“The City of Sacramento wants our customers to let Mother Nature water their lawns,” said Dave Brent, Director of the City of Sacramento Department of Utilities. “Sprinklers should be turned off when it is raining and can be kept off for several days or possibly even weeks afterwards because the moisture from the rain is still in the soil and feeding the grass and plants.”
"The city is working towards a 20 percent water use reduction and sprinklers are a large part of our everyday water use,” reminded Brent. “In fact, for most homes, sprinklers make up more than 50 percent of their water use. So cutting back on sprinkler days and length of time that they run is key to helping the city meet its goal and protect our water resources for the dry summer months ahead.”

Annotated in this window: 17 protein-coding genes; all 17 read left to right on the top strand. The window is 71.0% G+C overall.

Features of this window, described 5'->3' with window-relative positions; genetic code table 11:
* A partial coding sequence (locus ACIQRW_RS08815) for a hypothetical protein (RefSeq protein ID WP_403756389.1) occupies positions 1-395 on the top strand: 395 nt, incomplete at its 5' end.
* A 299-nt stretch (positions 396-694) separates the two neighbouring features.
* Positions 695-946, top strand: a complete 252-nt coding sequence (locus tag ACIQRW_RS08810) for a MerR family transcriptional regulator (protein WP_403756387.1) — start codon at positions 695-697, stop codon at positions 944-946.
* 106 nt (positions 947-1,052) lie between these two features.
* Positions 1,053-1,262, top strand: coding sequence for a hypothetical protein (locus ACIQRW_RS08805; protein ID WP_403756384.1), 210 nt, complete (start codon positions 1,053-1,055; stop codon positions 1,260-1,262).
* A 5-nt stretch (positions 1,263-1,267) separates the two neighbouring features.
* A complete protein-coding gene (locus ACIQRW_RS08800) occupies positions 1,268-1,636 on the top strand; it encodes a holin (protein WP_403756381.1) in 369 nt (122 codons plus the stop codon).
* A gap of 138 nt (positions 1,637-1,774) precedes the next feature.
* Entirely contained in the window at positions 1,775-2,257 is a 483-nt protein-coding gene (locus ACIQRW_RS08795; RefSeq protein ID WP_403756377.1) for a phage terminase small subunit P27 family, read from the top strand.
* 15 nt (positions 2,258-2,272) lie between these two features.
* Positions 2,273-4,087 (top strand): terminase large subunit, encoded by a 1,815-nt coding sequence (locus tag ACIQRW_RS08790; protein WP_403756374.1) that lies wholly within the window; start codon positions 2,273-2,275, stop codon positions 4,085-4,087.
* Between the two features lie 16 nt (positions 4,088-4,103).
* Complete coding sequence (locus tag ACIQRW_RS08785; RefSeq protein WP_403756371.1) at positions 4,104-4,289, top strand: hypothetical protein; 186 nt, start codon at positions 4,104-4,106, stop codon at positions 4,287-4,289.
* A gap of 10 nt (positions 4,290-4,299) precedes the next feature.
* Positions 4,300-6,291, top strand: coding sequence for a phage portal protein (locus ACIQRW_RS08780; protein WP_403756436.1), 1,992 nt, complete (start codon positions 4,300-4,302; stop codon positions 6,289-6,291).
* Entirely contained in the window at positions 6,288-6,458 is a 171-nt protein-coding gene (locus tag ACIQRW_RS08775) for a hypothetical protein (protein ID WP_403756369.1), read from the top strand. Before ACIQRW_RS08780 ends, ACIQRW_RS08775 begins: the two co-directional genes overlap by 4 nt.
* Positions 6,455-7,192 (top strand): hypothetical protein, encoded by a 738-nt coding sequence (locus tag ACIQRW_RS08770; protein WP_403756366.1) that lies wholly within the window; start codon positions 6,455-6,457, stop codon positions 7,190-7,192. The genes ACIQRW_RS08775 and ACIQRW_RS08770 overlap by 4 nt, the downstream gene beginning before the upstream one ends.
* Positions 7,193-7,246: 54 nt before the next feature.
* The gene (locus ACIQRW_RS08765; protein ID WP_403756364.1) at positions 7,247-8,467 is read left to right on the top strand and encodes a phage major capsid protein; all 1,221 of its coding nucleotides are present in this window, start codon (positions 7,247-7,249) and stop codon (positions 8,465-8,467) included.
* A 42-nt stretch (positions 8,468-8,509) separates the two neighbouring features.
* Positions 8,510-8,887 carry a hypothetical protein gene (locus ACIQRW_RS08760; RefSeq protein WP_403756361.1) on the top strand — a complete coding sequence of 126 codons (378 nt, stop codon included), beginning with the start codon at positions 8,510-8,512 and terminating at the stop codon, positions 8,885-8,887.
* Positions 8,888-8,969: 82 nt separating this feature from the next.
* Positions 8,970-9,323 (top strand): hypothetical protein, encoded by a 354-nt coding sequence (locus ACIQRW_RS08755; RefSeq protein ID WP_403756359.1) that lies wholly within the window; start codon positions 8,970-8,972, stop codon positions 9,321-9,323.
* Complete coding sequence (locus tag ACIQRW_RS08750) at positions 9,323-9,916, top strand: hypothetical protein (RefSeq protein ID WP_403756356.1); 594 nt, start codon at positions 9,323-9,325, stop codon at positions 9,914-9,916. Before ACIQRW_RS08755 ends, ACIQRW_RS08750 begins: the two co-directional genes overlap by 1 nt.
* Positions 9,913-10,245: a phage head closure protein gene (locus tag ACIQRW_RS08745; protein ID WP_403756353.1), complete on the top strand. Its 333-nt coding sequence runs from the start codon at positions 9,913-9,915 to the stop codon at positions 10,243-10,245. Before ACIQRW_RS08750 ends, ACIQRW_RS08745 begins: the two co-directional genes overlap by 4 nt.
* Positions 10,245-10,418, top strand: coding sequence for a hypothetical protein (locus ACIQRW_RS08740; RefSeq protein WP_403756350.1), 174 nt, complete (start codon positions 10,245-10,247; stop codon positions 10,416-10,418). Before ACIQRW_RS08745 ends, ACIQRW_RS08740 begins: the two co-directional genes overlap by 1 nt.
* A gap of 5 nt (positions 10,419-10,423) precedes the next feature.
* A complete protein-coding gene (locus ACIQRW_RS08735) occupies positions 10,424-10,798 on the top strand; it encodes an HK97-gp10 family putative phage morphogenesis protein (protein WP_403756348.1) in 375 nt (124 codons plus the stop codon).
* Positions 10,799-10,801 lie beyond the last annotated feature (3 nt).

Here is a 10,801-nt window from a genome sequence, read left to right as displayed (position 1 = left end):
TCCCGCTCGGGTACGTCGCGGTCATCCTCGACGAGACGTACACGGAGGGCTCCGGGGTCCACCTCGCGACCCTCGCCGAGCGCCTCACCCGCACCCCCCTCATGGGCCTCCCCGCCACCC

The city wants to remind residents to monitor the moisture and not water if the ground is soft. An easy test is to stick a screwdriver in the grass, if it goes in easily, then the lawn doesn't need to be watered.
The Central Sierra Nevada snowpack this year is larger than the previous four years combined, according to new data from NASA.
It is now the wettest season on record in Northern California, where most of the state gets its water supply.
Some farmers in the San Joaquin Valley will finally get a full supply of water.
California Governor Jerry Brown ended the drought state of emergency in most of California Friday. Water reporting requirements and prohibitions on wasteful practices are still in place.
California is experiencing one of its wettest winters in years. But farmers on the west side of the San Joaquin Valley still won’t receive a full supply of water from the federal Central Valley Project.